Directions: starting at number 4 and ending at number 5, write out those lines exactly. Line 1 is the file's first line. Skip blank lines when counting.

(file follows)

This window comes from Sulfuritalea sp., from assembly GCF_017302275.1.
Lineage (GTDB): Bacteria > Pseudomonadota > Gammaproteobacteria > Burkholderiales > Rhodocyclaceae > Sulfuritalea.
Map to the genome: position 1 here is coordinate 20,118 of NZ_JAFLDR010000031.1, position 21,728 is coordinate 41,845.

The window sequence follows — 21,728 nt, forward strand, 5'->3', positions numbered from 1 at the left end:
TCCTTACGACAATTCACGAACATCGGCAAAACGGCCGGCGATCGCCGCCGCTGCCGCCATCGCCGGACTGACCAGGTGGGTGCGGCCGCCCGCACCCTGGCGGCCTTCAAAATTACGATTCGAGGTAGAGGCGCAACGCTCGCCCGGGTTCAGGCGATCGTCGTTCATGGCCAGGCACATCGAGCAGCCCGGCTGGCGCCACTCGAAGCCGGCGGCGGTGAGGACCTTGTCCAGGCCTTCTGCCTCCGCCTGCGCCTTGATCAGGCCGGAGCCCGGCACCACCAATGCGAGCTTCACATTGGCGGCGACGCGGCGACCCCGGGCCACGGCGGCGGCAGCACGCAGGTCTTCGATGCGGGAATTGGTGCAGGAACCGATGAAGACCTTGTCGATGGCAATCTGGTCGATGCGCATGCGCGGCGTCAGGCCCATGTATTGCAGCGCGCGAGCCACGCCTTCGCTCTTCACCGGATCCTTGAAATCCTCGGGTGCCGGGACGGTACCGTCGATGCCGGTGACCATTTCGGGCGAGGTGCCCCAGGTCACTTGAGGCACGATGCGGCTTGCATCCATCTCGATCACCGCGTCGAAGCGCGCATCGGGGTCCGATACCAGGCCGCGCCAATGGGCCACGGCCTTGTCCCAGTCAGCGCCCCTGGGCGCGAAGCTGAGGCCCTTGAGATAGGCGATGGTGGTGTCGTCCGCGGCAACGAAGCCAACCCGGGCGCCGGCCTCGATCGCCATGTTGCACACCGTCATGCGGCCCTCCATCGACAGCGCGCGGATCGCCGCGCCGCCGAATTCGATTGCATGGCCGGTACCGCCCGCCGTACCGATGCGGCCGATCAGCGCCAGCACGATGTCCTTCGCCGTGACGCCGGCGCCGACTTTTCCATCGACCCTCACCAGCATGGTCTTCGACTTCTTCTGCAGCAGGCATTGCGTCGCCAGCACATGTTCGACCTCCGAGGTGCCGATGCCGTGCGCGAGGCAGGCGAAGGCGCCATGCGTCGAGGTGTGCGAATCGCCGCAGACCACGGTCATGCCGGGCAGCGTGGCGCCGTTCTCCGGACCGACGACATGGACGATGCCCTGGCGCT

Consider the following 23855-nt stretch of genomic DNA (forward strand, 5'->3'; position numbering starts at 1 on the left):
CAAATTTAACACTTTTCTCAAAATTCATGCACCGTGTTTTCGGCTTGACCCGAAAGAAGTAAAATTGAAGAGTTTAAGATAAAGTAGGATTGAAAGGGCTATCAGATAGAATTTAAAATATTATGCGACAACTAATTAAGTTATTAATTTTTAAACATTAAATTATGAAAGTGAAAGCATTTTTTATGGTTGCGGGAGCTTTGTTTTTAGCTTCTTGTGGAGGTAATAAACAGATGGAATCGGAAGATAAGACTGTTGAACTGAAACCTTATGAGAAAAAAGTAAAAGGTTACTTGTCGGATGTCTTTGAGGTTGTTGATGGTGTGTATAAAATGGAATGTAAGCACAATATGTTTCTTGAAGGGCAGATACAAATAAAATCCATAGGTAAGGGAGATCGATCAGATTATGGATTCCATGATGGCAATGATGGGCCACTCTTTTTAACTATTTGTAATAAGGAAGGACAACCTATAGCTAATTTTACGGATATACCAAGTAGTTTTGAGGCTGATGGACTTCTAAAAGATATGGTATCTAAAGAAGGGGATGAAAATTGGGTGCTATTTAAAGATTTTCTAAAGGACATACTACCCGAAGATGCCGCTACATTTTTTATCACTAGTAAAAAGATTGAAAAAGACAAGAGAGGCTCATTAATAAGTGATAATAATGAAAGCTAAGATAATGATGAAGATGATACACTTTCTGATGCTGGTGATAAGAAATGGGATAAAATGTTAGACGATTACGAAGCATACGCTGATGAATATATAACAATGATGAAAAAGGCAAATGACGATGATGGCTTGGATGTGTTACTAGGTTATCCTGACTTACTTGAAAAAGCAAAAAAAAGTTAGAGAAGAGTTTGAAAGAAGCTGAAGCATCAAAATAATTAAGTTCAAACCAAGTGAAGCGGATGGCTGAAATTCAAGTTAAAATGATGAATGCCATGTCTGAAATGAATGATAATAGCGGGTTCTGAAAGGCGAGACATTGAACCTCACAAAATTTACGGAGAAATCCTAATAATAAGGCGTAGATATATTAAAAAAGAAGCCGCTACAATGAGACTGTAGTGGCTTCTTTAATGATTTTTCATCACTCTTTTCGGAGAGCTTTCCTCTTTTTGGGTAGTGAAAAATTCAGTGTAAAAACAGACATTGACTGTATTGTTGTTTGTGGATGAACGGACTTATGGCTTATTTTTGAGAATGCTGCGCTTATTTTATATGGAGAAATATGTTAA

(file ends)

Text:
The window sequence follows — 21,728 nt, forward strand, 5'->3', positions numbered from 1 at the left end:
TCCTTACGACAATTCACGAACATCGGCAAAACGGCCGGCGATCGCCGCCGCTGCCGCCATCGCCGGACTGACCAGGTGGGTGCGGCCGCCCGCACCCTGGCGGCCTTCAAAATTACGATTCGAGGTAGAGGCGCAACGCTCGCCCGGGTTCAGGCGATCGTCGTTCATGGCCAGGCACATCGAGCAGCCCGGCTGGCGCCACTCGAAGCCGGCGGCGGTGAGGACCTTGTCCAGGCCTTCTGCCTCCGCCTGCGCCTTGATCAGGCCGGAGCCCGGCACCACCAATGCGAGCTTCACATTGGCGGCGACGCGGCGACCCCGGGCCACGGCGGCGGCAGCACGCAGGTCTTCGATGCGGGAATTGGTGCAGGAACCGATGAAGACCTTGTCGATGGCAATCTGGTCGATGCGCATGCGCGGCGTCAGGCCCATGTATTGCAGCGCGCGAGCCACGCCTTCGCTCTTCACCGGATCCTTGAAATCCTCGGGTGCCGGGACGGTACCGTCGATGCCGGTGACCATTTCGGGCGAGGTGCCCCAGGTCACTTGAGGCACGATGCGGCTTGCATCCATCTCGATCACCGCGTCGAAGCGCGCATCGGGGTCCGATACCAGGCCGCGCCAATGGGCCACGGCCTTGTCCCAGTCAGCGCCCCTGGGCGCGAAGCTGAGGCCCTTGAGATAGGCGATGGTGGTGTCGTCCGCGGCAACGAAGCCAACCCGGGCGCCGGCCTCGATCGCCATGTTGCACACCGTCATGCGGCCCTCCATCGACAGCGCGCGGATCGCCGCGCCGCCGAATTCGATTGCATGGCCGGTACCGCCCGCCGTACCGATGCGGCCGATCAGCGCCAGCACGATGTCCTTCGCCGTGACGCCGGCGCCGACTTTTCCATCGACCCTCACCAGCATGGTCTTCGACTTCTTCTGCAGCAGGCATTGCGTCGCCAGCACATGTTCGACCTCCGAGGTGCCGATGCCGTGCGCGAGGCAGGCGAAGGCGCCATGCGTCGAGGTGTGCGAATCGCCGCAGACCACGGTCATGCCGGGCAGCGTGGCGCCGTTCTCCGGACCGACGACATGGACGATGCCCTGGCGCT